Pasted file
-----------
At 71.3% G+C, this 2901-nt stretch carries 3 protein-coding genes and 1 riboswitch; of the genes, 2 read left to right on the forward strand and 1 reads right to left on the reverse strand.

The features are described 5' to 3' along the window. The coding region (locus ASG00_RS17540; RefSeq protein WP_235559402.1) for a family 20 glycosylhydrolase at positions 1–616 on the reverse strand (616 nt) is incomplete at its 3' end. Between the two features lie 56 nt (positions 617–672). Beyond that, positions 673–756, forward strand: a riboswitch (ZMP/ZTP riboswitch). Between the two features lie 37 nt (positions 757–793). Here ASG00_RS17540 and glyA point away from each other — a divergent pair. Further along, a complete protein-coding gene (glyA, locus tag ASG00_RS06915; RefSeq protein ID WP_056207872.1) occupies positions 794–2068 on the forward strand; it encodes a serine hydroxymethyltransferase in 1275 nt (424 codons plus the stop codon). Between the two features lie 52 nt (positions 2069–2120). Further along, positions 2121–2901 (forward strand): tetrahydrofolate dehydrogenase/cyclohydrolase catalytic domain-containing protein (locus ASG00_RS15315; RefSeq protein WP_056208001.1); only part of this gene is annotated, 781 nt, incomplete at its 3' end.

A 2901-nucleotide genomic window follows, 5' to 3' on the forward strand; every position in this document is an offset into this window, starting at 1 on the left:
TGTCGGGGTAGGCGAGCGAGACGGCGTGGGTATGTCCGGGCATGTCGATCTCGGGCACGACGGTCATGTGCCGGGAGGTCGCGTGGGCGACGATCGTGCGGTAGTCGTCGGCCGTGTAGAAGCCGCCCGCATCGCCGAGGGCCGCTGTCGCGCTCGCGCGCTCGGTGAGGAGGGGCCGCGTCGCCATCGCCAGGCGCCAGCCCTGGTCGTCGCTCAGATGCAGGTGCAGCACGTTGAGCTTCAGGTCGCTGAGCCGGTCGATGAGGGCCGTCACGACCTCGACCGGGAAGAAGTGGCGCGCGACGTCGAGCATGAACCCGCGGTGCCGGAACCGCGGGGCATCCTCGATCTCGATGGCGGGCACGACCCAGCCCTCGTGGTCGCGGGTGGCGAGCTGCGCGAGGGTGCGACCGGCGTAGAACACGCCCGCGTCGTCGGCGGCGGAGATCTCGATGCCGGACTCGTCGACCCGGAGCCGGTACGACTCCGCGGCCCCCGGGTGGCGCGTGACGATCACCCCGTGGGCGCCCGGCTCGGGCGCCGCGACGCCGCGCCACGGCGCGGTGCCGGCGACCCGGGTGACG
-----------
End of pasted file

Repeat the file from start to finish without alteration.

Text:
At 71.3% G+C, this 2901-nt stretch carries 3 protein-coding genes and 1 riboswitch; of the genes, 2 read left to right on the forward strand and 1 reads right to left on the reverse strand.

The features are described 5' to 3' along the window. The coding region (locus ASG00_RS17540; RefSeq protein WP_235559402.1) for a family 20 glycosylhydrolase at positions 1–616 on the reverse strand (616 nt) is incomplete at its 3' end. Between the two features lie 56 nt (positions 617–672). Beyond that, positions 673–756, forward strand: a riboswitch (ZMP/ZTP riboswitch). Between the two features lie 37 nt (positions 757–793). Here ASG00_RS17540 and glyA point away from each other — a divergent pair. Further along, a complete protein-coding gene (glyA, locus tag ASG00_RS06915; RefSeq protein ID WP_056207872.1) occupies positions 794–2068 on the forward strand; it encodes a serine hydroxymethyltransferase in 1275 nt (424 codons plus the stop codon). Between the two features lie 52 nt (positions 2069–2120). Further along, positions 2121–2901 (forward strand): tetrahydrofolate dehydrogenase/cyclohydrolase catalytic domain-containing protein (locus ASG00_RS15315; RefSeq protein WP_056208001.1); only part of this gene is annotated, 781 nt, incomplete at its 3' end.

A 2901-nucleotide genomic window follows, 5' to 3' on the forward strand; every position in this document is an offset into this window, starting at 1 on the left:
TGTCGGGGTAGGCGAGCGAGACGGCGTGGGTATGTCCGGGCATGTCGATCTCGGGCACGACGGTCATGTGCCGGGAGGTCGCGTGGGCGACGATCGTGCGGTAGTCGTCGGCCGTGTAGAAGCCGCCCGCATCGCCGAGGGCCGCTGTCGCGCTCGCGCGCTCGGTGAGGAGGGGCCGCGTCGCCATCGCCAGGCGCCAGCCCTGGTCGTCGCTCAGATGCAGGTGCAGCACGTTGAGCTTCAGGTCGCTGAGCCGGTCGATGAGGGCCGTCACGACCTCGACCGGGAAGAAGTGGCGCGCGACGTCGAGCATGAACCCGCGGTGCCGGAACCGCGGGGCATCCTCGATCTCGATGGCGGGCACGACCCAGCCCTCGTGGTCGCGGGTGGCGAGCTGCGCGAGGGTGCGACCGGCGTAGAACACGCCCGCGTCGTCGGCGGCGGAGATCTCGATGCCGGACTCGTCGACCCGGAGCCGGTACGACTCCGCGGCCCCCGGGTGGCGCGTGACGATCACCCCGTGGGCGCCCGGCTCGGGCGCCGCGACGCCGCGCCACGGCGCGGTGCCGGCGACCCGGGTGACG